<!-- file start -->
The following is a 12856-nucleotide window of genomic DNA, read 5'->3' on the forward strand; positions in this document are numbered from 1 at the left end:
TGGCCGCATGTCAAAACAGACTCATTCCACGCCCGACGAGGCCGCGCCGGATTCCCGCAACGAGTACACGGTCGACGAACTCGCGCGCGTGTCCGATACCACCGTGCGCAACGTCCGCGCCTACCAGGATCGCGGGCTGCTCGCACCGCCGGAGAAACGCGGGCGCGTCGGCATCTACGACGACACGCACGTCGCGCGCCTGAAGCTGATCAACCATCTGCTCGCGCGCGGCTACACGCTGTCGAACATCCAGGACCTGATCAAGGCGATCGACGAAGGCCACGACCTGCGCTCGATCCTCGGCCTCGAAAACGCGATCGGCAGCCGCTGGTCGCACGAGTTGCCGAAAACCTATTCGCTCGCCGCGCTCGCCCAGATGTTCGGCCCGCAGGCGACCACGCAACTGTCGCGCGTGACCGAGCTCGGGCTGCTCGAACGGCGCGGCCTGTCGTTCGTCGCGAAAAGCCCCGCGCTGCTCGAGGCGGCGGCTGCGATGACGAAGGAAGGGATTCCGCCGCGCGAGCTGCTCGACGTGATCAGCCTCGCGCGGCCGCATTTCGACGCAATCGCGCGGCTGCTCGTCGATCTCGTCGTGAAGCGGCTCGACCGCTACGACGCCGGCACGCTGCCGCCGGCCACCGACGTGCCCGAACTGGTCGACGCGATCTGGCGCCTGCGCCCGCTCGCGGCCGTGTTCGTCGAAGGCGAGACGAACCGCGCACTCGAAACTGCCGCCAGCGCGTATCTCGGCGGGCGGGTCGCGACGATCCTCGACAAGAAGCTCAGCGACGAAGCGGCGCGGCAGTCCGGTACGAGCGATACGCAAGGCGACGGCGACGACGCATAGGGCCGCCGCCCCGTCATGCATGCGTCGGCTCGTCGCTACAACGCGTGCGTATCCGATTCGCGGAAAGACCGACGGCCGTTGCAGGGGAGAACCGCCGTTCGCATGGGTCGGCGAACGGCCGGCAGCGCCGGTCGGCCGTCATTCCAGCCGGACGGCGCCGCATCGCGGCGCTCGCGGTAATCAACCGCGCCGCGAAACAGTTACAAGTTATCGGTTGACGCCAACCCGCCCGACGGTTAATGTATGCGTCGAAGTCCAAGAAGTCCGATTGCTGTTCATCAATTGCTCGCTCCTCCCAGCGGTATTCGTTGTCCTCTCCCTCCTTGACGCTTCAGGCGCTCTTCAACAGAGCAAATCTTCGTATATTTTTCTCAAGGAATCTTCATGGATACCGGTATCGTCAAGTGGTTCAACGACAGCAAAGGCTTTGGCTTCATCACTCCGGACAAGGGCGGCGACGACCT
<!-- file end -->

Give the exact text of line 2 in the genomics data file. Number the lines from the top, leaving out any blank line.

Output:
TGGCCGCATGTCAAAACAGACTCATTCCACGCCCGACGAGGCCGCGCCGGATTCCCGCAACGAGTACACGGTCGACGAACTCGCGCGCGTGTCCGATACCACCGTGCGCAACGTCCGCGCCTACCAGGATCGCGGGCTGCTCGCACCGCCGGAGAAACGCGGGCGCGTCGGCATCTACGACGACACGCACGTCGCGCGCCTGAAGCTGATCAACCATCTGCTCGCGCGCGGCTACACGCTGTCGAACATCCAGGACCTGATCAAGGCGATCGACGAAGGCCACGACCTGCGCTCGATCCTCGGCCTCGAAAACGCGATCGGCAGCCGCTGGTCGCACGAGTTGCCGAAAACCTATTCGCTCGCCGCGCTCGCCCAGATGTTCGGCCCGCAGGCGACCACGCAACTGTCGCGCGTGACCGAGCTCGGGCTGCTCGAACGGCGCGGCCTGTCGTTCGTCGCGAAAAGCCCCGCGCTGCTCGAGGCGGCGGCTGCGATGACGAAGGAAGGGATTCCGCCGCGCGAGCTGCTCGACGTGATCAGCCTCGCGCGGCCGCATTTCGACGCAATCGCGCGGCTGCTCGTCGATCTCGTCGTGAAGCGGCTCGACCGCTACGACGCCGGCACGCTGCCGCCGGCCACCGACGTGCCCGAACTGGTCGACGCGATCTGGCGCCTGCGCCCGCTCGCGGCCGTGTTCGTCGAAGGCGAGACGAACCGCGCACTCGAAACTGCCGCCAGCGCGTATCTCGGCGGGCGGGTCGCGACGATCCTCGACAAGAAGCTCAGCGACGAAGCGGCGCGGCAGTCCGGTACGAGCGATACGCAAGGCGACGGCGACGACGCATAGGGCCGCCGCCCCGTCATGCATGCGTCGGCTCGTCGCTACAACGCGTGCGTATCCGATTCGCGGAAAGACCGACGGCCGTTGCAGGGGAGAACCGCCGTTCGCATGGGTCGGCGAACGGCCGGCAGCGCCGGTCGGCCGTCATTCCAGCCGGACGGCGCCGCATCGCGGCGCTCGCGGTAATCAACCGCGCCGCGAAACAGTTACAAGTTATCGGTTGACGCCAACCCGCCCGACGGTTAATGTATGCGTCGAAGTCCAAGAAGTCCGATTGCTGTTCATCAATTGCTCGCTCCTCCCAGCGGTATTCGTTGTCCTCTCCCTCCTTGACGCTTCAGGCGCTCTTCAACAGAGCAAATCTTCGTATATTTTTCTCAAGGAATCTTCATGGATACCGGTATCGTCAAGTGGTTCAACGACAGCAAAGGCTTTGGCTTCATCACTCCGGACAAGGGCGGCGACGACCT